Here I am--hugging a tree. Or rather, hugging the branches of a tree, which is now a house plant.
But let me start at the beginning. Late one afternoon, Christian, Richard, and I drove up into the Santa Cruz Mountains in search of a Christmas tree. We missed getting into our usual farm by a couple seconds. And I mean that quite literally--the guy locked the gate right in front of us, glared at us for a moment (yes, glared), and walked away. Thanks, man. So we drove on in the fog until we found another farm. The guy said we had 10 minutes to find a tree, so off we went. Richard and Christian were in search of their "equal opportunity tree" (as in--every tree should have an equal opportunity to be in someone's living room). This was the tree they had their hearts set on for this year, but luckily for me we didn't make it to that farm in time.
After searching and searching for the perfect tree, I convinced them that this tree was half what they wanted (missing branches on the entire bottom back half) and half what I wanted (gorgeous).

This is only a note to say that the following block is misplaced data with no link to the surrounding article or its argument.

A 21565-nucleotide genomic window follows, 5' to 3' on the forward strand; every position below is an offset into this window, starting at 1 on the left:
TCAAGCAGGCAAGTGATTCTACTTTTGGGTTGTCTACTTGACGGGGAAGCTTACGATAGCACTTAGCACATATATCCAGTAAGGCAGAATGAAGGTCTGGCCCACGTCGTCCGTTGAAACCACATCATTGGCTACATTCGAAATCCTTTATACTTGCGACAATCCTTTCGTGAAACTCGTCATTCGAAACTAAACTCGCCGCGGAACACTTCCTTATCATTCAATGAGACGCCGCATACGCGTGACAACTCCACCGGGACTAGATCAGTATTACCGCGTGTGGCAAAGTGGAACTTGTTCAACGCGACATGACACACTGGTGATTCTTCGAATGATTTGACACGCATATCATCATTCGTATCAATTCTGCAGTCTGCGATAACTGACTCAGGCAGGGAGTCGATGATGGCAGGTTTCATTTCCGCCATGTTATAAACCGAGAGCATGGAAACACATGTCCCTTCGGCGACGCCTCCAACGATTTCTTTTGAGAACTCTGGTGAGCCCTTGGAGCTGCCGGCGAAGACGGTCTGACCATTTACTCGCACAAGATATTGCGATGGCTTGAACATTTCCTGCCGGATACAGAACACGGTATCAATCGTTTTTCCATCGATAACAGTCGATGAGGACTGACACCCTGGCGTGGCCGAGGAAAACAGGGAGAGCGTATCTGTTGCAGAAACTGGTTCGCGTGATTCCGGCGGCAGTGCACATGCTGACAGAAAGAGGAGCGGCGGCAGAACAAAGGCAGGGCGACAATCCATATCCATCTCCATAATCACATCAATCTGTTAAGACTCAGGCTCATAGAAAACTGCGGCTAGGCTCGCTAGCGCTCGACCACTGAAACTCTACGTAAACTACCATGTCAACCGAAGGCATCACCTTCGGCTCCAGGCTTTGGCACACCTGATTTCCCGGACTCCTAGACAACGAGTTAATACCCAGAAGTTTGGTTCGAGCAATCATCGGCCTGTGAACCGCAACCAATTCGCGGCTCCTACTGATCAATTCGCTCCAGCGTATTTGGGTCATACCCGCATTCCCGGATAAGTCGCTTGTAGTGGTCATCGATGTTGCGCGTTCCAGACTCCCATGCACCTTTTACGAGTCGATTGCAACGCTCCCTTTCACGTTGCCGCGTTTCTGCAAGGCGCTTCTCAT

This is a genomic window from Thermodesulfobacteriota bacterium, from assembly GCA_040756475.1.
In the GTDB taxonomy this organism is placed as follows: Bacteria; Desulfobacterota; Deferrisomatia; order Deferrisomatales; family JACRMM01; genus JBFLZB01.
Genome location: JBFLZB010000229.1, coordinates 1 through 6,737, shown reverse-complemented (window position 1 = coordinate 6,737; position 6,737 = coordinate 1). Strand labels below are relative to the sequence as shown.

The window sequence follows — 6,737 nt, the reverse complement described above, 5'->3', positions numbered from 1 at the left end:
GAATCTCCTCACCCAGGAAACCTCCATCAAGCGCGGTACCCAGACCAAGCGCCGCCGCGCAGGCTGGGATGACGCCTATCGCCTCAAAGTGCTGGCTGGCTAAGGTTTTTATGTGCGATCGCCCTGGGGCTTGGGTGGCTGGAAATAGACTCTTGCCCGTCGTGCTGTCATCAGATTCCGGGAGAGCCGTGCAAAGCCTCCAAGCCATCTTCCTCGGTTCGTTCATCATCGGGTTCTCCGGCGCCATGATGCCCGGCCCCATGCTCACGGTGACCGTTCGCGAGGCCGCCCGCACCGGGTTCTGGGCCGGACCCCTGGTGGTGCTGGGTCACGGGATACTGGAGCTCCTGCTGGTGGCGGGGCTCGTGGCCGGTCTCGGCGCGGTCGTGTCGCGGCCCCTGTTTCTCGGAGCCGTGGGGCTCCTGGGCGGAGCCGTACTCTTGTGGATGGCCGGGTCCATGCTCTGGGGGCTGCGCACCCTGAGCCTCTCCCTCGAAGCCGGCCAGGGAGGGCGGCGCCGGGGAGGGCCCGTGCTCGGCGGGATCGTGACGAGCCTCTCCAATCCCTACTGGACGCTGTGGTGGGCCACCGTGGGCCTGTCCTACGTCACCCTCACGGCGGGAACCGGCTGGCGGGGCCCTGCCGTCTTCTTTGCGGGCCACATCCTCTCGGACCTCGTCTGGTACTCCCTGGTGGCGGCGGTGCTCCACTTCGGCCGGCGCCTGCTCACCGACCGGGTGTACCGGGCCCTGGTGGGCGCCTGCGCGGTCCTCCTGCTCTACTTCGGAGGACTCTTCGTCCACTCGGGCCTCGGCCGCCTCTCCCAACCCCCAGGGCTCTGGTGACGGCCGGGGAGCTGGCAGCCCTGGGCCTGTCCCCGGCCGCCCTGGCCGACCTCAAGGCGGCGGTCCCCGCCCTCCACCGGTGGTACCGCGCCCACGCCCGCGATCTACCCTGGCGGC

So we brought it home and fed it according to Kaylynn's fool-proof Christmas tree instructions. And other than having to anchor it to the wall so it would actually stand up, it was perfect.
So perfect that it never lost needles. It never had any sap anywhere on it. It never dried out. And I never wanted to take it down. Even so, today is January 3rd and I figured it was time for it to go. But after wrestling with the tree to take all the ornaments and lights off, we noticed it still barely dropped any needles. It is alive and thriving. I just could not bear to throw it in a dumpster. As I started cutting off some of the bottom branches, I noticed the tree was so alive it was actually soft (hence the picture of me hugging the branches at the top of this post).
So I made a decision. The tree would stay. I hacked off all the bottom branches and now it is a gorgeous house tree in our living room. I can't get enough of it. I love the long lean trunk. And I love how clean and natural it looks without all the ornaments and lights cluttering its branches. So until it dries out, we have a house tree.
Who needs a yard when you can have a garden inside?
3 years ago